#802 Cutting Simon Fraser down to size
Lowering Simon Fraser
by Maddie Leach (concept and editing) and Michael Kluckner (drawings and interpretation)
Reviewed by Forrest Pass
1908 should have been a bumper year for commemorations in British Columbia. Throughout North America before the First World War, virtually any anniversary warranted a statue, a plaque, or a historical pageant. And 1908 offered British Columbians several options to choose from.
Chief among these was the fiftieth anniversary of the Fraser River gold rush and the founding of the mainland colony in 1858. One local journalist proposed a celebration to boost tourism — and promote historical literacy. “How many of the present generation can even name the men who formed the advance brigade of the gold seekers,” lamented columnist “C.H.G.” of the Victoria Colonist.
Today, no doubt, a Historica-Dominion Institute survey could furnish C.H.G. with a precise index of historical ignorance. In 1908, the failure of anyone else to take up his pageant project was answer enough. It was not, however, that C.H.G.’s compatriots were numb to the clarion call of historical pageantry; rather, a louder clarion sounded beyond the Rockies.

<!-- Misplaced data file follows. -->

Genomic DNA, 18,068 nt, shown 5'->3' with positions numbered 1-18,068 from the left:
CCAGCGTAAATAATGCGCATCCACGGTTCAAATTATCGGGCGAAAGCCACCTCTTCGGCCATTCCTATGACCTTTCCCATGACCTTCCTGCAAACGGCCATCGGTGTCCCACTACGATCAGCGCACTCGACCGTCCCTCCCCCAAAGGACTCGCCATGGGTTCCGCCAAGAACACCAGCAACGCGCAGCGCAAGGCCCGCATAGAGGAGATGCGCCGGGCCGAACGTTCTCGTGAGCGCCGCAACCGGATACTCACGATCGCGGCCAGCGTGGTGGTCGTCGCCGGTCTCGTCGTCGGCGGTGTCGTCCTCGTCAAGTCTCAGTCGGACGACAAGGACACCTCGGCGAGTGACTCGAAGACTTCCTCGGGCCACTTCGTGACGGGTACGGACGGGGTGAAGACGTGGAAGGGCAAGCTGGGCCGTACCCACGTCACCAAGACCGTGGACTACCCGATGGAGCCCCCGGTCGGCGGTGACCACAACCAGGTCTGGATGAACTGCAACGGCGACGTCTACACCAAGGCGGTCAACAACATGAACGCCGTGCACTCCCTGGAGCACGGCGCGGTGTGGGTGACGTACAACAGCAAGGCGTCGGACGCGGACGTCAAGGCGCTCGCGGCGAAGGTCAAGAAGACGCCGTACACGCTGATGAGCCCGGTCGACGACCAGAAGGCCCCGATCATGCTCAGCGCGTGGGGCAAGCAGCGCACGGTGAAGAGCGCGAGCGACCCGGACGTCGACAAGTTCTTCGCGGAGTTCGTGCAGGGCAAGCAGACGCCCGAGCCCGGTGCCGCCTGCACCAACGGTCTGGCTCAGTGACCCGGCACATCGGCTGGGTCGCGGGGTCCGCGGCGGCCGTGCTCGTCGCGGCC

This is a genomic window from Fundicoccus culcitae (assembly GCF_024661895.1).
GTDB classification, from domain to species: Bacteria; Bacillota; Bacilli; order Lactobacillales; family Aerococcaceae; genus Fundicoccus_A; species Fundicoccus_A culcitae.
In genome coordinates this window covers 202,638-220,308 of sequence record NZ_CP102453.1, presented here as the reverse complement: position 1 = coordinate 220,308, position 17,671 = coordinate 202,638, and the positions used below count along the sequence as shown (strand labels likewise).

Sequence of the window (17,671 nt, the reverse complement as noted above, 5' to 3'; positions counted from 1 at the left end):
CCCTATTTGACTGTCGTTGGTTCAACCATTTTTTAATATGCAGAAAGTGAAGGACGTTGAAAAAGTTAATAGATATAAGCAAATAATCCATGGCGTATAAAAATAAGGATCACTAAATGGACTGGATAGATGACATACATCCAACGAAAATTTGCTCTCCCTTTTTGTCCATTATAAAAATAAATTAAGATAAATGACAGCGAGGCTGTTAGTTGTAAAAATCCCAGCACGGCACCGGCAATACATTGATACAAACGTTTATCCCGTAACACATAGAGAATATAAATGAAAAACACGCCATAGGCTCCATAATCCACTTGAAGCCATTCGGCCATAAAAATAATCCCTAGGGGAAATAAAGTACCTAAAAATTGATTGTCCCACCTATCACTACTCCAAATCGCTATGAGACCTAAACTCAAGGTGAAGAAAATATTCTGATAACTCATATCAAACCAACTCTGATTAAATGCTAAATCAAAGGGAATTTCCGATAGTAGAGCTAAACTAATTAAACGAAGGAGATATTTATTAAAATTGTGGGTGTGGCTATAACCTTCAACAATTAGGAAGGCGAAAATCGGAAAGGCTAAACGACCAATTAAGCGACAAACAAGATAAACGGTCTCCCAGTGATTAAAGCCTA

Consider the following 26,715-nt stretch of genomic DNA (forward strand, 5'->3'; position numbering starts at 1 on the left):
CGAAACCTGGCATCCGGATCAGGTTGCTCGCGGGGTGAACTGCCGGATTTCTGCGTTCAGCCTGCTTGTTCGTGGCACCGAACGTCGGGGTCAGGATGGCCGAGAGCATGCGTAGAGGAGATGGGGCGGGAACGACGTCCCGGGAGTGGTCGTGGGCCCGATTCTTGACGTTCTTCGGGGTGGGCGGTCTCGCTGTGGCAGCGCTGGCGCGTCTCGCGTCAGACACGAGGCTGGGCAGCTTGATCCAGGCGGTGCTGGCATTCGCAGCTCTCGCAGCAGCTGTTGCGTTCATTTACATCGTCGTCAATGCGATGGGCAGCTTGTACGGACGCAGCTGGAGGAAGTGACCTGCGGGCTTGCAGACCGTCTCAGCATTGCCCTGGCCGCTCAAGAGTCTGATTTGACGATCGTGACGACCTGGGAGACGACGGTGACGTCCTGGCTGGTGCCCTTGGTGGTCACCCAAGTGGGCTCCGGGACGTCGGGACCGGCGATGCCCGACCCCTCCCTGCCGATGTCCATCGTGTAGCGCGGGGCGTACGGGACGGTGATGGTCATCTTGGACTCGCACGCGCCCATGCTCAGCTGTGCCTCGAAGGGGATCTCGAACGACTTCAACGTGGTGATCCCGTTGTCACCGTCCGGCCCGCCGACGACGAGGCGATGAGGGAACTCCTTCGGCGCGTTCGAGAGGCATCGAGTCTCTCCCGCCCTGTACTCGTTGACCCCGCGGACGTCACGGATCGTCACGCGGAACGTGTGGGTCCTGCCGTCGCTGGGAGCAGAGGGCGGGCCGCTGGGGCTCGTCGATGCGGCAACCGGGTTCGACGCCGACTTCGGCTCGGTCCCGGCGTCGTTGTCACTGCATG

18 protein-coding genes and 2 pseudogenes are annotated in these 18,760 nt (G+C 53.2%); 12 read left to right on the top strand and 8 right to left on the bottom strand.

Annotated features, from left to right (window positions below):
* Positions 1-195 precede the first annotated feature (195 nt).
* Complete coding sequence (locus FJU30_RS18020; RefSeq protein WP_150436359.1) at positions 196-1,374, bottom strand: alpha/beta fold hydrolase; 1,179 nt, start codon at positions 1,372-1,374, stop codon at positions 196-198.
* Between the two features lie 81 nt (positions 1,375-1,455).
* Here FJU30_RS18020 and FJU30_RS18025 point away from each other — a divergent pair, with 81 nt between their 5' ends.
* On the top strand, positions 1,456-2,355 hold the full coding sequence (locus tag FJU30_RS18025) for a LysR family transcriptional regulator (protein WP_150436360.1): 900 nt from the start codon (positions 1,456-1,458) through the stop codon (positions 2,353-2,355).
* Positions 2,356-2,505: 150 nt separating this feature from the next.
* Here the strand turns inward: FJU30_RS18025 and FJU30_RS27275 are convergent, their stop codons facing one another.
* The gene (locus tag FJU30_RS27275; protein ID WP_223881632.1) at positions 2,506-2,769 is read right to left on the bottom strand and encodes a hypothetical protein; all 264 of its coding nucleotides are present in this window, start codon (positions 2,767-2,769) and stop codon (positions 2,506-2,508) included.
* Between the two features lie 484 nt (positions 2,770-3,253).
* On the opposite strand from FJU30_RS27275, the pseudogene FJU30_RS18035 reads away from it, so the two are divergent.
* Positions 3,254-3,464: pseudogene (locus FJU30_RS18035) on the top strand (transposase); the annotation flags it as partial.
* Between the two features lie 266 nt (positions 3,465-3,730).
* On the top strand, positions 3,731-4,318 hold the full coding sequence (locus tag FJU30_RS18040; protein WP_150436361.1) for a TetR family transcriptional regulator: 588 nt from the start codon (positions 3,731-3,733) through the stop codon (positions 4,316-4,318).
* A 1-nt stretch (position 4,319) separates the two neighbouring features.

The three hundredth anniversary of the founding of Quebec City (1608) prompted the largest Canadian commemorative spectacle before the Diamond Jubilee of Confederation in 1927, and British Columbians joined Canadians everywhere in marking the event. In BC schools, children donated their milk money to help purchase the Plains of Abraham for a national historic park. The Canadian Club of Vancouver shelved its plans for a statue of Captain George Vancouver and instead supported a scheme to honour General James Wolfe at his gravesite in England. For many Edwardian British Columbians, it seemed, “history” happened elsewhere.